Cassius Marcellus Coolidge (18 September, 1844 – 13 January, 1934), also shortened as CM Coolidge, was an American artist whose artwork mainly consisted of illustrations and paintings. He is famous for his series of paintings that depict dogs playing poker. Coolidge was also known as Cash, spelled as either "Cash" or "Kash." He was born in Antwerp, New York, although he was brought up in the city of Philadelphia, New York. Coolidge’s artistic prowess was more of personal training, observations, and trial and error. He started off making drawings using simple crayons. This is especially so because he didn’t get any formal training in art. He started his series of dog paintings after trying out different careers that included being a druggist and a sign painter. He also founded a bank and a local newspaper, but at some point, he had to quit it all to concentrate on art. Coolidge’s art career started picking up when he was in his 20s, starting off as a cartoonist for a local newspaper.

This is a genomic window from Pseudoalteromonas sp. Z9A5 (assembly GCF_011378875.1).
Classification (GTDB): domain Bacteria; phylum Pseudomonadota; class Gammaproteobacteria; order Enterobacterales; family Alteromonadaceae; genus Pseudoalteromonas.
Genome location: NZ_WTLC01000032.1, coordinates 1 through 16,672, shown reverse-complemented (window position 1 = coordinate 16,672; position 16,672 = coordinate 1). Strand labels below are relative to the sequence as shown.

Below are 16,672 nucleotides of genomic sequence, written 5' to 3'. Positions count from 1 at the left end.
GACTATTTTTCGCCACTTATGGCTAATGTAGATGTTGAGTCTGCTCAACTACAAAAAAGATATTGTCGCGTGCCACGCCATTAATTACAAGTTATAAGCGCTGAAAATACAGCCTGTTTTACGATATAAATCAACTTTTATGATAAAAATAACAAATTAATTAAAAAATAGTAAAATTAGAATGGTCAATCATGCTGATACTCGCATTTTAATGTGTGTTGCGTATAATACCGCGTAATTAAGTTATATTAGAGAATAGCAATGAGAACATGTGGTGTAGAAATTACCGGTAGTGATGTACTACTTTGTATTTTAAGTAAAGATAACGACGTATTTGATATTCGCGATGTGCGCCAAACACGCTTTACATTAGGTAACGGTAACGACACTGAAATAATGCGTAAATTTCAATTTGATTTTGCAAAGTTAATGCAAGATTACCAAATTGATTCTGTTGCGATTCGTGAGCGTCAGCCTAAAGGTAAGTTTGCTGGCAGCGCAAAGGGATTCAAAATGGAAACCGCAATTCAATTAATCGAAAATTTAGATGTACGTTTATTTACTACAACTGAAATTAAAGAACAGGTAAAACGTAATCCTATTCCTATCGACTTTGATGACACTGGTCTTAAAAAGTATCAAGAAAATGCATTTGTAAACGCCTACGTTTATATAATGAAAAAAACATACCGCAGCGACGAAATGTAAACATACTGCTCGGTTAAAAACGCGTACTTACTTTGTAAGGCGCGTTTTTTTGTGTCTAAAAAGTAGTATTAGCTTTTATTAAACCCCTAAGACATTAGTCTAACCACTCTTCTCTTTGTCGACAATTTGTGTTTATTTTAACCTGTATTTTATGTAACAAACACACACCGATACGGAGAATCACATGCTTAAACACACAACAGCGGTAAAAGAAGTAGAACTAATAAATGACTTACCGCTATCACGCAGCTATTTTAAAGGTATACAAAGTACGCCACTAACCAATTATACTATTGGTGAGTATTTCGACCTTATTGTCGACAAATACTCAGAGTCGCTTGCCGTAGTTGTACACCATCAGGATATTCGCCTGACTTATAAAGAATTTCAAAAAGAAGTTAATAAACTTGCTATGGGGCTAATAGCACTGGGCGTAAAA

Coolidge started pursuing his art career more seriously after his coworker saw his paintings and was mesmerized. The coworker advised him to take a trip to New York City to explore his talent further. While in New York City, he managed to get some art lessons from a portrait painter. And that was it for him in terms of arts training. Although he became quite famous through his dog paintings, he was already established even before starting off with the dog paintings. Apart from painting dogs, Coolidge is also famed for having invented the Comic Foregrounds where life size portraits are created and a hole created at the head then people would put their faces in the holes to transform them to different characters. Two of his paintings believed to have been the original pieces used by Brown and Bigelow, an advertising firm, went on auction in 2005, fetching a total of $590,400, against the expected $30,000 - $50,000. This was way above his earlier auction record which stood at $74,000.